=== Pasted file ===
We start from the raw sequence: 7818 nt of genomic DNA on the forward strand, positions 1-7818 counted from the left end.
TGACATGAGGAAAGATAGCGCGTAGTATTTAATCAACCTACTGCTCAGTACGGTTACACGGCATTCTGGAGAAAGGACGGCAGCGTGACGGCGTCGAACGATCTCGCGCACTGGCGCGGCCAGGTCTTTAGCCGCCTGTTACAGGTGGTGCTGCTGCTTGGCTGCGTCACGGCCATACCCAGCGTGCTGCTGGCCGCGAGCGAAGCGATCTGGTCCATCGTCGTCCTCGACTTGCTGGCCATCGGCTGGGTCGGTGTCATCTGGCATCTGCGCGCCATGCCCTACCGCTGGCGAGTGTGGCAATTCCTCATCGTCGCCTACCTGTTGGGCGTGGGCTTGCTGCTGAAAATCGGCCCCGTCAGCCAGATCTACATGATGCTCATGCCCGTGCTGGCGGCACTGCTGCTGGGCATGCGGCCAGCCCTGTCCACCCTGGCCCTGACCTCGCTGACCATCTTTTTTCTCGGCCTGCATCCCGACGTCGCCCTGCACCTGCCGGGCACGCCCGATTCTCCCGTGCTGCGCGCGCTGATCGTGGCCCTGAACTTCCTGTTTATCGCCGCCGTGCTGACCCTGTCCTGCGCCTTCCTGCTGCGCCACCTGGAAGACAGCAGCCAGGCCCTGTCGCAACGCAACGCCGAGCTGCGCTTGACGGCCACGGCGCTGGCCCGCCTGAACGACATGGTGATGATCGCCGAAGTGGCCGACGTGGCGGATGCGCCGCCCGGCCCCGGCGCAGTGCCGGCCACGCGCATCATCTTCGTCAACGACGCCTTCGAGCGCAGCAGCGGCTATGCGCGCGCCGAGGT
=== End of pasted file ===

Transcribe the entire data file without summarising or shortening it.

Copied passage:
We start from the raw sequence: 7818 nt of genomic DNA on the forward strand, positions 1-7818 counted from the left end.
TGACATGAGGAAAGATAGCGCGTAGTATTTAATCAACCTACTGCTCAGTACGGTTACACGGCATTCTGGAGAAAGGACGGCAGCGTGACGGCGTCGAACGATCTCGCGCACTGGCGCGGCCAGGTCTTTAGCCGCCTGTTACAGGTGGTGCTGCTGCTTGGCTGCGTCACGGCCATACCCAGCGTGCTGCTGGCCGCGAGCGAAGCGATCTGGTCCATCGTCGTCCTCGACTTGCTGGCCATCGGCTGGGTCGGTGTCATCTGGCATCTGCGCGCCATGCCCTACCGCTGGCGAGTGTGGCAATTCCTCATCGTCGCCTACCTGTTGGGCGTGGGCTTGCTGCTGAAAATCGGCCCCGTCAGCCAGATCTACATGATGCTCATGCCCGTGCTGGCGGCACTGCTGCTGGGCATGCGGCCAGCCCTGTCCACCCTGGCCCTGACCTCGCTGACCATCTTTTTTCTCGGCCTGCATCCCGACGTCGCCCTGCACCTGCCGGGCACGCCCGATTCTCCCGTGCTGCGCGCGCTGATCGTGGCCCTGAACTTCCTGTTTATCGCCGCCGTGCTGACCCTGTCCTGCGCCTTCCTGCTGCGCCACCTGGAAGACAGCAGCCAGGCCCTGTCGCAACGCAACGCCGAGCTGCGCTTGACGGCCACGGCGCTGGCCCGCCTGAACGACATGGTGATGATCGCCGAAGTGGCCGACGTGGCGGATGCGCCGCCCGGCCCCGGCGCAGTGCCGGCCACGCGCATCATCTTCGTCAACGACGCCTTCGAGCGCAGCAGCGGCTATGCGCGCGCCGAGGT